Shelley Lubben's Pink Cross Foundation Shuts Down
SPRINGVILLE, Calif. — Shelley Lubben, the former porn star who later founded the Pink Cross Foundation, which provided education about and campaigned against the secondary negative effects of pornography, has closed the nonprofit faith-based charity.
Lubben, who founded the Pink Cross Foundation in 2008 after three years previously reaching out to the sex industry advocating against pornography, said in a YouTube video that she was closing down the IRS-approved 501(c)(3) public charity and that its website ThePinkCross.org already has been removed from the Internet.
“After 11 years of doing this, I am porn’d out,” said Lubben, who spent eight years in adult entertainment, as well as prostitution, before reaching out to those struggling with their occupations in pornography.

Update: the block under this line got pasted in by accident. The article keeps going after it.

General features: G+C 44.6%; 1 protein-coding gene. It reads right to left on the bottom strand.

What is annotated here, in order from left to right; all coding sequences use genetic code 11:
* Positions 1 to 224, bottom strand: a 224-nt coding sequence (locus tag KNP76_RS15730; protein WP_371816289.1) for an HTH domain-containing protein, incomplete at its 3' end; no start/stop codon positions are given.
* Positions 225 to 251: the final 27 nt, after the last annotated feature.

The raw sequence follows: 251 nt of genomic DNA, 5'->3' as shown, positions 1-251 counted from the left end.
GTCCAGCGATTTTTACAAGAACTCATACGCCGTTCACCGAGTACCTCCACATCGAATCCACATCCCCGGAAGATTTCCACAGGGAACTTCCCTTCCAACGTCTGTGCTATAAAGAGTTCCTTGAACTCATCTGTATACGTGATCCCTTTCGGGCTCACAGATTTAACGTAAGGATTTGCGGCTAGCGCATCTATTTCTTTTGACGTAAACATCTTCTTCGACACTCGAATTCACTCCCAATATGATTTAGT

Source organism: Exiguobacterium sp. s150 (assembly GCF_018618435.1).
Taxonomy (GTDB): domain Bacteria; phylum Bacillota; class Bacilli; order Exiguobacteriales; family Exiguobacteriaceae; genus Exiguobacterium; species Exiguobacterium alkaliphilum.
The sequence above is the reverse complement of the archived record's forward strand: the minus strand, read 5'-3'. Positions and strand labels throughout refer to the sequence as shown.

Lubben did not disclose any further details over shutting down Pink Cross.
Through the years, Pink Cross solicited nearly $800,000 in donations to support its online support forum for individuals seeking recovery from pornography addiction and prostitution.
The organization also offered financial support to those who purportedly were victims of the secondary effects of porn.
The group, operated mostly by she and her husband as well as four board members, got out its anti-porn message online, as well as through numerous adult entertainment consumer conventions where it would educate porn fans about negative aspects of pornography.
According to its U.S. income tax return for 2014, the latest filing year publicly available, Pink Cross had $129,000 in revenue, as well as $128,000 in service expenses. Lubben, herself, drew $4,400 in compensation in 2014.
In the past five years, through fiscal year 2014, Pink Cross had total contributions of $762,000.
“There still will be ex-porn star stories so you can get help,” she said. “[But now] it is my turn to enjoy life.”